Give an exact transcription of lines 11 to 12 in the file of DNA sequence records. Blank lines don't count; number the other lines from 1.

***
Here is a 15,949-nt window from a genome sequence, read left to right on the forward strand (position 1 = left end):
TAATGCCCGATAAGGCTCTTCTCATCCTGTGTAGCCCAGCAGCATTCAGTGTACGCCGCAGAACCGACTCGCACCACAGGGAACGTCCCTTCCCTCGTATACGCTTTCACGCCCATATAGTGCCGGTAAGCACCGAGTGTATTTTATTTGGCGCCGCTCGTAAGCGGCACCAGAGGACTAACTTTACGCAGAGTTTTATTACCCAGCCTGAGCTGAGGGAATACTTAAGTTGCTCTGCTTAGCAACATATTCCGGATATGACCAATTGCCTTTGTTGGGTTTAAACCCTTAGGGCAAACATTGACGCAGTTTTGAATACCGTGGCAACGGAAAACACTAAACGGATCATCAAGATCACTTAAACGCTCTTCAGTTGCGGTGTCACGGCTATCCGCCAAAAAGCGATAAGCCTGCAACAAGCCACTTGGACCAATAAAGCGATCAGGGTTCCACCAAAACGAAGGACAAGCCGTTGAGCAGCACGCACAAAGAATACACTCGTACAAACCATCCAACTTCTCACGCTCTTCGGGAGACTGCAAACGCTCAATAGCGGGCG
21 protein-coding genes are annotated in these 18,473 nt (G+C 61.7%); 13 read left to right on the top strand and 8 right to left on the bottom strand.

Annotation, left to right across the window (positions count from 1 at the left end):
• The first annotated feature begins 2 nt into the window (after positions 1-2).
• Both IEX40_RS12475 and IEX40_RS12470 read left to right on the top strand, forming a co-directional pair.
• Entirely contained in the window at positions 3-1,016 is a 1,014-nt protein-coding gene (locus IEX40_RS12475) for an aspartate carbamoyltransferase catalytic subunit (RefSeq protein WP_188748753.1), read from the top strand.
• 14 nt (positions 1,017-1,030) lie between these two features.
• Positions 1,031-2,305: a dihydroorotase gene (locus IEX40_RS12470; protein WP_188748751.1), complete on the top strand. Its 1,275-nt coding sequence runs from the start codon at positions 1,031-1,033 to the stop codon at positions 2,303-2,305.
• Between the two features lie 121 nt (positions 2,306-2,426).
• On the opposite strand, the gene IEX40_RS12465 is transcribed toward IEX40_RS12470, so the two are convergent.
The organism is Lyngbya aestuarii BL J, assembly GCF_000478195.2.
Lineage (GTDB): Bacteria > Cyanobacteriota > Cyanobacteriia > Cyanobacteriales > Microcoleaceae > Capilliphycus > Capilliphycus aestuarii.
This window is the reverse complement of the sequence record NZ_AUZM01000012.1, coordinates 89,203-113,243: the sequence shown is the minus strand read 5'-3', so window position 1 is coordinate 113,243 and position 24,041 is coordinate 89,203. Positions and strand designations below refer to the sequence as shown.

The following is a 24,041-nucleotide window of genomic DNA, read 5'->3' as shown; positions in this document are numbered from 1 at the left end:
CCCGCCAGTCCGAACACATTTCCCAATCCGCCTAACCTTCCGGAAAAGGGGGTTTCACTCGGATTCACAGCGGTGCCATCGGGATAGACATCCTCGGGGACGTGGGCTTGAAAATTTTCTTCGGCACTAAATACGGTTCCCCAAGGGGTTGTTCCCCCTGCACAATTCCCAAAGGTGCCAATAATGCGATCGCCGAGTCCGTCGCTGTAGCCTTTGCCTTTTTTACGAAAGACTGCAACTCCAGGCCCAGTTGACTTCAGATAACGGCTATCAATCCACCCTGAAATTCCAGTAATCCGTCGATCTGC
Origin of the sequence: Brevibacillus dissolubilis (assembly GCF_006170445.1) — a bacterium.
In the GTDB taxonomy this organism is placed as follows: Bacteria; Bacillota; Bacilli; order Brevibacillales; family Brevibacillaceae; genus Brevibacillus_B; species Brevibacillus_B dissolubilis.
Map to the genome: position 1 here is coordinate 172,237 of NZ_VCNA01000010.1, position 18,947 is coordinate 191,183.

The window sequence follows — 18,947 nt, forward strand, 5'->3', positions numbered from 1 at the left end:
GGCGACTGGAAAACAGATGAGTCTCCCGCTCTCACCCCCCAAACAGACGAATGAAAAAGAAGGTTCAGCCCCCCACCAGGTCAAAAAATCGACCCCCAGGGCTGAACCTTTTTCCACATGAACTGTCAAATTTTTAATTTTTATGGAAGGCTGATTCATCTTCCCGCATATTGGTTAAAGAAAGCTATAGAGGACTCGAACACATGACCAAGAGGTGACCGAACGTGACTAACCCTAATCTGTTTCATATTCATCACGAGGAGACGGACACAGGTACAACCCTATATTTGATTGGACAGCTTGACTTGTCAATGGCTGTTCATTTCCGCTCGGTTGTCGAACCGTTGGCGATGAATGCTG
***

• On the opposite strand, the gene IEX40_RS12465 is transcribed toward IEX40_RS12470, so the two are convergent.
The organism is Lyngbya aestuarii BL J, assembly GCF_000478195.2.